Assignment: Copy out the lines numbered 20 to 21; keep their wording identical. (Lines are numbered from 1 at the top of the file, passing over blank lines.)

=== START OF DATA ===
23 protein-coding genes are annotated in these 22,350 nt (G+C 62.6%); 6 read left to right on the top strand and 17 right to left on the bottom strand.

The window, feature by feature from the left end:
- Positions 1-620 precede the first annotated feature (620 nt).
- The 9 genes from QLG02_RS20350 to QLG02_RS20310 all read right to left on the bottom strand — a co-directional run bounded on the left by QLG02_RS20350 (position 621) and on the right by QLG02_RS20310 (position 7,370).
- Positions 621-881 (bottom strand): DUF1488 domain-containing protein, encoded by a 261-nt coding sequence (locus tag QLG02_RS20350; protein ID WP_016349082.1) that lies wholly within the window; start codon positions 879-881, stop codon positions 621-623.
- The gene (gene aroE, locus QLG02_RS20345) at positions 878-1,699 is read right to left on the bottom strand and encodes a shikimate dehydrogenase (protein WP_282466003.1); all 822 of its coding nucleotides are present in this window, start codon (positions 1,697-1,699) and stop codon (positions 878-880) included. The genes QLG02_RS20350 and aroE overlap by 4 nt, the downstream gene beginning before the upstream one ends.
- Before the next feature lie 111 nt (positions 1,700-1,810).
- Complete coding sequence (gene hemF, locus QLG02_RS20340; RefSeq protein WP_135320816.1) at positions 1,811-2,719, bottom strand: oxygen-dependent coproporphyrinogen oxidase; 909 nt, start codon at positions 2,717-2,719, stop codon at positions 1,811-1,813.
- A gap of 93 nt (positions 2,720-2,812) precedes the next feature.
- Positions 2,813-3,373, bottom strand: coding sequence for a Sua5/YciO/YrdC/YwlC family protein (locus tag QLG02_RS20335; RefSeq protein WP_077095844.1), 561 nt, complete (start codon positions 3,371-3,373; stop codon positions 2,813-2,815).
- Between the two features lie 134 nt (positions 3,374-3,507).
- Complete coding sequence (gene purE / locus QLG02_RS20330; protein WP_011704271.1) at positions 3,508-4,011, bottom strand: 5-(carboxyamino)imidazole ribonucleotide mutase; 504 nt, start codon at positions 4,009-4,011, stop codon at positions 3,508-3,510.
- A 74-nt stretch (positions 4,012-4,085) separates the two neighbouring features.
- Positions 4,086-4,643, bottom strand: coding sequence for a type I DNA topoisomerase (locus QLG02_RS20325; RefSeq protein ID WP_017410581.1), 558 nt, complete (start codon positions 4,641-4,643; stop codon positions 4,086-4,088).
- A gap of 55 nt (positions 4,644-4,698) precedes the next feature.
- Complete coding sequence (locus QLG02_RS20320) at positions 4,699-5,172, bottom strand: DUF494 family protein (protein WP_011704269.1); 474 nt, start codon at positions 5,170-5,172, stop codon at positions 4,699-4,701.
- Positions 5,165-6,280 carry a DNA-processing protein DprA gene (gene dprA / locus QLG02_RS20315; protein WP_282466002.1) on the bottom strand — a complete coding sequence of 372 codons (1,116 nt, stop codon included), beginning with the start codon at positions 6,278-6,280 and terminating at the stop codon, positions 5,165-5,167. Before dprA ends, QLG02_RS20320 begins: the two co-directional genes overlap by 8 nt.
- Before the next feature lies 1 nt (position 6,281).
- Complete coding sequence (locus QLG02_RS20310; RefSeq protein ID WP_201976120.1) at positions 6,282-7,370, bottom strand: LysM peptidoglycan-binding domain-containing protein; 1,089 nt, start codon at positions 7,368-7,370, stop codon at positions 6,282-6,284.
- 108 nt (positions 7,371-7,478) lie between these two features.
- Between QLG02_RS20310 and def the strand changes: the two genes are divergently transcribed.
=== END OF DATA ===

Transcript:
- 108 nt (positions 7,371-7,478) lie between these two features.
- Between QLG02_RS20310 and def the strand changes: the two genes are divergently transcribed.